Mathews says the Memphis climate has now changed. Today, he said he believes there are "enough people who are now focused on [seed-stage ventures and startups], and who feel like they can now take risks and move forward on it." Among other things, he added, "they realize it's okay to fail," as part of the journey.
Mathews attributes the improved environment, in part, to the steadily expanding "entrepreneurial ecosystem" in Memphis, where new programs, new networks and new institutions have taken root.
Mapping that ecosystem for VNC, Mathews pointed-out numerous elements, including, in addition to for-profit Mercury, itself:
► Memphis BioWorks Foundation and its Memphis BioWorks Business Association are advancing on numerous fronts to fulfill the promise of a 2003 Battelle assessment of Memphis' potential in biotech, with efforts ranging from a major annual industry conference to development of a new lifesciences R&D campus. Also, a new Memphis network of Angel investors is likely to spring soon from the BioWorks Foundation. (Previously announced plans for Hendersonville-based Angel Capital Group to establish a foothold in Memphis are now "on hold," according to ACG President Rachael Qualls.) As previously reported, BioWorks will soon form a regional bio-development alliance with Tennessee Technology Development Corporation.
► FedEx Institute of Technology at the University of Memphis, initially the city's lead convenor of high-tech stakeholders, has evolved during the five years since its inception toward seemingly more inward-looking technology transfer initiatives. Mathews said he sees FedEx Institute as a source for prospective seed-stage companies, particularly those spawned by UMemphis faculty and students.
► Business-plan competitions are key tech building-blocks in many communities. Mathews said that while FedEx Institute for Technology had done annual business-plan programs through 2007, it is possible that Memphis will soon have two parallel initiatives, one mainly for students and based at FedEx Institute, and another serving the broader entrepreneurial community.
► Innova Memphis Inc. and early-stage Innova Fund I, LP, are led by President Ken Woody, formerly an executive with Smith & Nephew. Innova was created by the Memphis BioWorks Foundation, using $11.5 million from the economic development arm of Memphis Fast Forward. Sixteen-month-old Innova has thus far invested in arGentis and Vaxent, both pharma companies.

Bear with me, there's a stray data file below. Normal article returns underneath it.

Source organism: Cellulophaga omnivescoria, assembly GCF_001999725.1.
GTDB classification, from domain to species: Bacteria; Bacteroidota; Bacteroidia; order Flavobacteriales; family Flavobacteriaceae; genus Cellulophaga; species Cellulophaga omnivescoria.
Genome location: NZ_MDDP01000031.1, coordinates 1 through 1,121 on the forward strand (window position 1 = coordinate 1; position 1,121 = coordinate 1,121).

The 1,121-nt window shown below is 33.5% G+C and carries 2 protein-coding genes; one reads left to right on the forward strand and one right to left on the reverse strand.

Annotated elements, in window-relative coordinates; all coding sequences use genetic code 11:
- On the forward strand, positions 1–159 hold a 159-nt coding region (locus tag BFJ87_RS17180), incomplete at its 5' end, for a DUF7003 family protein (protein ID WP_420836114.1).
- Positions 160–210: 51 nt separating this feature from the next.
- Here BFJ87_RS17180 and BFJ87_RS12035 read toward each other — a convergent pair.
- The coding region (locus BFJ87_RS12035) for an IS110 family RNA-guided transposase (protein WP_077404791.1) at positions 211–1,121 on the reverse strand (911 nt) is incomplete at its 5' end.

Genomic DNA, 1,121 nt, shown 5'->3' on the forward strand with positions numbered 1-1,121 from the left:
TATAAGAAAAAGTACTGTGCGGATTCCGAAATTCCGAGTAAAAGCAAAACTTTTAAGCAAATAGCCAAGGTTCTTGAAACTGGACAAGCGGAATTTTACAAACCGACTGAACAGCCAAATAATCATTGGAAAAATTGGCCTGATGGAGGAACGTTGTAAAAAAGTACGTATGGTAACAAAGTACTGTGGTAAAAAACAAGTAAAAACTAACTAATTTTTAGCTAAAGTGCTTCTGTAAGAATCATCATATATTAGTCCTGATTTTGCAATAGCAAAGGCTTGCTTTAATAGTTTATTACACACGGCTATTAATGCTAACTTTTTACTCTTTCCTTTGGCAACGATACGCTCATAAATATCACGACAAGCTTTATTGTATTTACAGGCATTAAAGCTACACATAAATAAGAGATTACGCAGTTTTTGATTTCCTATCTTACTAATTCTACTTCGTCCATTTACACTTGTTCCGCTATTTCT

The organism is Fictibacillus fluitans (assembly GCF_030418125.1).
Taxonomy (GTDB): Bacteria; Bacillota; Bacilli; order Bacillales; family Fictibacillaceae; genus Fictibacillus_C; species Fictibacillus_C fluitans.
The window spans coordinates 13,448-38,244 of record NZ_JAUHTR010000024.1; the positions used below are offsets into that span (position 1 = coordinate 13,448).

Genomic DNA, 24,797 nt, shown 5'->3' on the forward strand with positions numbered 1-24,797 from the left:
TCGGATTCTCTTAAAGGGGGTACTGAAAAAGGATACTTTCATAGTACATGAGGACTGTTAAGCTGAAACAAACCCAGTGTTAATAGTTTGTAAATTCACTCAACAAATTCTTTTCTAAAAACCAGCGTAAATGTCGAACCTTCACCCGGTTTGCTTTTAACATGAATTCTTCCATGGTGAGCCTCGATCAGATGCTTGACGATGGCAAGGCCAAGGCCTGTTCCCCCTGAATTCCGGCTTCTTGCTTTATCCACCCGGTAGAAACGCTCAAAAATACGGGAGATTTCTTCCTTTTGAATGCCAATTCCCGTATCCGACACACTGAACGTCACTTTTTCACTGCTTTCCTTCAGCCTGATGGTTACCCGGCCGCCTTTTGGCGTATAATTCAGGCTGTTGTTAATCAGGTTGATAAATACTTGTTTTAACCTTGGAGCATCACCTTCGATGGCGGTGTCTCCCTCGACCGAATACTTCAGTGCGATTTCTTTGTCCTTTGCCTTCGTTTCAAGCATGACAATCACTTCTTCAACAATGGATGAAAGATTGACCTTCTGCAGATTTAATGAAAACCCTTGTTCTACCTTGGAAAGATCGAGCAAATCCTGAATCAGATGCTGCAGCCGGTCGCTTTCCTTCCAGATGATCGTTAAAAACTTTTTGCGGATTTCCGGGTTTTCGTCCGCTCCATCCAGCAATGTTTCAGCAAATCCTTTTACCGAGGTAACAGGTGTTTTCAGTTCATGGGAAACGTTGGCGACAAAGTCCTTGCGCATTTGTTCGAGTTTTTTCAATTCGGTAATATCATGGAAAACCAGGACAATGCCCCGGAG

► EmergeMemphis is a business incubator that Mathews described as taking-on companies ready to move beyond seed stage. The group was founded by heavyweights James Keegan, a co-founder of Morgan Keegan & Co.; Brian Eagle, CEO of Memphis Ventures; and, Jay Lindy, an attorney with Burch, Porter & Johnson.
► Mercury Technology has established a coworking site at EmergeMemphis, in the form of a Mercury Launchpad division focused on "rapid business prototyping."
► LaunchMemphis continues to plan and execute a series of entrepreneurial events, including an investment forum (19 companies presented to 25 investors, last June), as well as helping with the Memphis StartUp Weekend (set again in May 2009), Bootcamp, Barcamp and other initiatives. Mathews said an assessment of the local economic impact of LaunchMemphis will soon be published. VNC will report on that, as it emerges.
► Memphis Technology Council, a unit of the Memphis Chamber of Commerce, continues to provide mainly traditional IT-oriented programming for businesses and consultants in the area.
Mathews, 29, was previously the FedEx Institute's associate director for corporate research and development. Beyond entrepeneurship, and In-line with his avowed "passion" for supporting development of the Creative Class, Mathews is active with such nonprofits as Memphis-based Voices of the South, a pro-arts organization and Project:Motion, which focuses on dance. (Related story on Nashville 'creative' force, here.)
Minnesota-born, Mathews attended high school in Arkansas and graduated from Rhodes College at Memphis with a bachelor's in chemistry, later adding a master's in psychology from the University of Memphis. ♦